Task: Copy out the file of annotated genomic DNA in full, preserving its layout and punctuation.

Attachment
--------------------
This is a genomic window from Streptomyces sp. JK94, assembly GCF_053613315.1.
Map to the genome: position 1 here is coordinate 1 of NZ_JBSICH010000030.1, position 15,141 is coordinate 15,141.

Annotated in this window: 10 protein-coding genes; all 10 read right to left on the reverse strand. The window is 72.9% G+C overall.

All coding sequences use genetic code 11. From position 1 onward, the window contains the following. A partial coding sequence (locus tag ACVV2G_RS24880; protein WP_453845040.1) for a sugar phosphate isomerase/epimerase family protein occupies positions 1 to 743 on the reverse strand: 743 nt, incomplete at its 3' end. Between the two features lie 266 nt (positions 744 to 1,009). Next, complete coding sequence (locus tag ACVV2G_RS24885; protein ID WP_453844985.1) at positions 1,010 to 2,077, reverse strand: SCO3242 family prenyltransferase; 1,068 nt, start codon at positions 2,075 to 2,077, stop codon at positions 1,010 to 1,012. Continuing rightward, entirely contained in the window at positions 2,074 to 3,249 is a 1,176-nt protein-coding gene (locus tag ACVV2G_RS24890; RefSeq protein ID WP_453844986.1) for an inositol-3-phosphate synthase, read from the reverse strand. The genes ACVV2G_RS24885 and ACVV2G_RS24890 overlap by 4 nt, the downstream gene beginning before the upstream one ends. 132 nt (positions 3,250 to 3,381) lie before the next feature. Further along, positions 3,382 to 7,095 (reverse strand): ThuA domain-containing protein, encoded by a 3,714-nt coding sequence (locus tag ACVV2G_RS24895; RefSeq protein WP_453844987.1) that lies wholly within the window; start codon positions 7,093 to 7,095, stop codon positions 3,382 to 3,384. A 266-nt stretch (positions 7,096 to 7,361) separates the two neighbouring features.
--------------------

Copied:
This is a genomic window from Streptomyces sp. JK94, assembly GCF_053613315.1.
Map to the genome: position 1 here is coordinate 1 of NZ_JBSICH010000030.1, position 15,141 is coordinate 15,141.

Annotated in this window: 10 protein-coding genes; all 10 read right to left on the reverse strand. The window is 72.9% G+C overall.

All coding sequences use genetic code 11. From position 1 onward, the window contains the following. A partial coding sequence (locus tag ACVV2G_RS24880; protein WP_453845040.1) for a sugar phosphate isomerase/epimerase family protein occupies positions 1 to 743 on the reverse strand: 743 nt, incomplete at its 3' end. Between the two features lie 266 nt (positions 744 to 1,009). Next, complete coding sequence (locus tag ACVV2G_RS24885; protein ID WP_453844985.1) at positions 1,010 to 2,077, reverse strand: SCO3242 family prenyltransferase; 1,068 nt, start codon at positions 2,075 to 2,077, stop codon at positions 1,010 to 1,012. Continuing rightward, entirely contained in the window at positions 2,074 to 3,249 is a 1,176-nt protein-coding gene (locus tag ACVV2G_RS24890; RefSeq protein ID WP_453844986.1) for an inositol-3-phosphate synthase, read from the reverse strand. The genes ACVV2G_RS24885 and ACVV2G_RS24890 overlap by 4 nt, the downstream gene beginning before the upstream one ends. 132 nt (positions 3,250 to 3,381) lie before the next feature. Further along, positions 3,382 to 7,095 (reverse strand): ThuA domain-containing protein, encoded by a 3,714-nt coding sequence (locus tag ACVV2G_RS24895; RefSeq protein WP_453844987.1) that lies wholly within the window; start codon positions 7,093 to 7,095, stop codon positions 3,382 to 3,384. A 266-nt stretch (positions 7,096 to 7,361) separates the two neighbouring features.